I sound like a freakin’ broken record on this whole aging thing, and truth be told it surprises me more than I realize most of the time, but then things like this crop up and all this stuff comes to light. And I still don’t remember to wash my face every night or use the eye cream I spent $35 on. Except now I notice my pores are enlarged, and I do a Google search to find out why, and it’s because I don’t remember to wash my face every night and even though since I’ve been about nineteen I’ve figured “no damage is permanent, right?” it turns out that it actually kinda is, because once those little pores get stretched out it’s kinda hard to shrink them. Unless, of course, you’re nineteen.
It would be terribly stereotypical to lament “the wasted years” and express disappointment about how, when I was a teen-age girl — reading Sharon Olds’ poetry and fantasizing about the wonderfully erotic and sensual adult life I would have (with a lov-ah or two) — I thought so many things would have happened by now, including those I promised myself I’d have by the time I turned twenty-five: a PhD in comparative Russian literature, a fluffy white dog, a fantastic house complete with a “real” library (rolling ladders and all). Besides being stereotypical, though, it would be inaccurate to say I’m upset — either about wasted years or the lack of a dog, house, library, PhD, and/or a lov-ah (or two). Getting older is more akin to waking up one morning and thinking, “Hmm — my fat pants have been loose lately; what if I try on my skinny pants?” and you do, and they fit, and then you hop on the scale, and you’ve lost 22 pounds without quite knowing how.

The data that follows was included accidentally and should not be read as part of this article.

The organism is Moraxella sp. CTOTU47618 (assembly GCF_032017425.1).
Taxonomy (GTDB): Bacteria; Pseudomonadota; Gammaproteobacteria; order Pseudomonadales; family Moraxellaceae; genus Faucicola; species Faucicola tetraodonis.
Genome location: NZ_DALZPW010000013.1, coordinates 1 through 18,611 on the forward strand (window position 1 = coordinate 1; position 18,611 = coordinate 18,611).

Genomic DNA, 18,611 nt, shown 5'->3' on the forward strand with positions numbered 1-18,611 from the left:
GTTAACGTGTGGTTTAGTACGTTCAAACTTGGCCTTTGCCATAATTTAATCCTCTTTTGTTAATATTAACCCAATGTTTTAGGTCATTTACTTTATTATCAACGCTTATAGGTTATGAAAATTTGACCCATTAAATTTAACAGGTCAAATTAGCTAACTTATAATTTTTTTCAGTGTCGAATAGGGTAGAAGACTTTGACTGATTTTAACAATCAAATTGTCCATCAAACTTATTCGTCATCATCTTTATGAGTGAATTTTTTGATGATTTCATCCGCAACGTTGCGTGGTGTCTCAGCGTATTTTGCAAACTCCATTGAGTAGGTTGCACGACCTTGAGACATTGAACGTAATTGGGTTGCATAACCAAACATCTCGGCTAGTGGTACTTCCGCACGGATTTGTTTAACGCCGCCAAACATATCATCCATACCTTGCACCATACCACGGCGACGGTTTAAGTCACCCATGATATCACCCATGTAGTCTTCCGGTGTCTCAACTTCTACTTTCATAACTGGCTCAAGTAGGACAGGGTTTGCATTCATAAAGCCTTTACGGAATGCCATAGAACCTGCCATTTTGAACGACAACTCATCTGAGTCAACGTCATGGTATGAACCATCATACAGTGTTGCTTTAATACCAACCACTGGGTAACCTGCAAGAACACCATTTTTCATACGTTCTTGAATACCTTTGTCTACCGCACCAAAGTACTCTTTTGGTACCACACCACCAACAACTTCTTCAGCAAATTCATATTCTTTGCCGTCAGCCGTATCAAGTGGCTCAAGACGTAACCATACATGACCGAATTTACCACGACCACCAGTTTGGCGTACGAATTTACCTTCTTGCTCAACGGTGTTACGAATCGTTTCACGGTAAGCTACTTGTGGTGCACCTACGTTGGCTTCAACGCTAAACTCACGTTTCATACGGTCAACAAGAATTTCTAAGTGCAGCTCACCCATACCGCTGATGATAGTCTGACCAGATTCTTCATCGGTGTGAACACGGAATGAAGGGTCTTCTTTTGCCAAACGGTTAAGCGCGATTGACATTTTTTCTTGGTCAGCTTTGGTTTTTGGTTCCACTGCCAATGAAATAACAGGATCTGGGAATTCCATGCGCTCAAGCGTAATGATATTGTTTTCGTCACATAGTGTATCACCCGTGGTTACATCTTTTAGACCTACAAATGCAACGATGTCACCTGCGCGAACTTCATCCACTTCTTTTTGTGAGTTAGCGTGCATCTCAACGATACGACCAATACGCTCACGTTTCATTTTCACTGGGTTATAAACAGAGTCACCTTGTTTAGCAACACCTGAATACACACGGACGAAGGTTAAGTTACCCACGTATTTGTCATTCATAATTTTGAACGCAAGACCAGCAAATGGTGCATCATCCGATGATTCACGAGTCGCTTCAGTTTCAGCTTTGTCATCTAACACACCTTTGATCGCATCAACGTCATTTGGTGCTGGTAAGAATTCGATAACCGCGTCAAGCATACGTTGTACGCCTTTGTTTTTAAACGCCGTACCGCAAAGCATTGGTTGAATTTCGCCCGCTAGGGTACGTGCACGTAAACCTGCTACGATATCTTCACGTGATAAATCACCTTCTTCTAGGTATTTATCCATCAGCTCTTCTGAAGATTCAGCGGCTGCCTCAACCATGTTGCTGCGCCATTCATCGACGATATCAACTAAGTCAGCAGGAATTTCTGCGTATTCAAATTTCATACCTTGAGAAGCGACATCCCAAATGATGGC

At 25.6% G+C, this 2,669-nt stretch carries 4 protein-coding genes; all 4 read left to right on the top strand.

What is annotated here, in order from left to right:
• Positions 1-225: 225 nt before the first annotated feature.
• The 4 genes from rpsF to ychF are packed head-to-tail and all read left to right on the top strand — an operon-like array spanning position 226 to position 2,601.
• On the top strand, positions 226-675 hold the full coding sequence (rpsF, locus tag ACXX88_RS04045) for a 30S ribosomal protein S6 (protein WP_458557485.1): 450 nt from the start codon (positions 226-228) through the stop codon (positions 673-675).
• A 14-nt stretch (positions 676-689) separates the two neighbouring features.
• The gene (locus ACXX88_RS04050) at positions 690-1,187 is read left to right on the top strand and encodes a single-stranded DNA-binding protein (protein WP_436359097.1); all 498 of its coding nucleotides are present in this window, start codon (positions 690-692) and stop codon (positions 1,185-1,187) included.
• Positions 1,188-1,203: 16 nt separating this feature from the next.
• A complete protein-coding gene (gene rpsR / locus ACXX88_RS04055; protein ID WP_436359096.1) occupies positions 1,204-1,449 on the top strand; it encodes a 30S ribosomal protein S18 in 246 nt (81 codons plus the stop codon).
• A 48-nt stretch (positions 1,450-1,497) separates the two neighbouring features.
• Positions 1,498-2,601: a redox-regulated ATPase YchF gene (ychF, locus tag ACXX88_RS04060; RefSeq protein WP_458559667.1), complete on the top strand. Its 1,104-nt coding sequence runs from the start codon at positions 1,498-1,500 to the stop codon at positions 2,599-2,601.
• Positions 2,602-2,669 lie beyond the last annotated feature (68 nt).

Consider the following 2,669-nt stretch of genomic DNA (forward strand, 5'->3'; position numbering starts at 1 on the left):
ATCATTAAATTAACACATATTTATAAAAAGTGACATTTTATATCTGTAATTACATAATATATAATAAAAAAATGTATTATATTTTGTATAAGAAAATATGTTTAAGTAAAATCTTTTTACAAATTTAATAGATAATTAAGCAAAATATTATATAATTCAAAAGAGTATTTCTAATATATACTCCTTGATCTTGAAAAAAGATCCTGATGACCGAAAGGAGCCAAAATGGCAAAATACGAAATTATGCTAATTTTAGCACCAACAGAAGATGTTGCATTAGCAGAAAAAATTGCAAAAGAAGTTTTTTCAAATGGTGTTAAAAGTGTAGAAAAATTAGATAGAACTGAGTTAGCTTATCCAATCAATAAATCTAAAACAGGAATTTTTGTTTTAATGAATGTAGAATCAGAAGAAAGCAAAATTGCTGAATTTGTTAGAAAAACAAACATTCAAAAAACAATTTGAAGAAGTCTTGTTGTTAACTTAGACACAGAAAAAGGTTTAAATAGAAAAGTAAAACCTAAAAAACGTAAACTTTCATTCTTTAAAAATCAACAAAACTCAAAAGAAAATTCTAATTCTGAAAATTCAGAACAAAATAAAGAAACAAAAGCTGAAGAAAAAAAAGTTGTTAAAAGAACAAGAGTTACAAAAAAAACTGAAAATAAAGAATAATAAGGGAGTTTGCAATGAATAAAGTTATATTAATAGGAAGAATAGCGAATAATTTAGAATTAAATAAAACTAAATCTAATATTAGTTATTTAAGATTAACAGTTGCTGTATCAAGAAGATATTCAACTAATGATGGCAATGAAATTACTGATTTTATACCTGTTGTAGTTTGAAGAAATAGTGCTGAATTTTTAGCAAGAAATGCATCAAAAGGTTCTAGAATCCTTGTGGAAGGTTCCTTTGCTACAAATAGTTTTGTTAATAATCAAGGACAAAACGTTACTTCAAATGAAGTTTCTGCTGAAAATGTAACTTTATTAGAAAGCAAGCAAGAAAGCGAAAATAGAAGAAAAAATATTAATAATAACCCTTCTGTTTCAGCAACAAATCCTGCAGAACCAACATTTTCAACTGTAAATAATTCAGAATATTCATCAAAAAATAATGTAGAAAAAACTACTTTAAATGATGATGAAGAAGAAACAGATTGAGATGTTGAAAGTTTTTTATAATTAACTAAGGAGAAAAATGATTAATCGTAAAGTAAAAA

I’m not upset. I’m just a bit startled as to how this could have happened.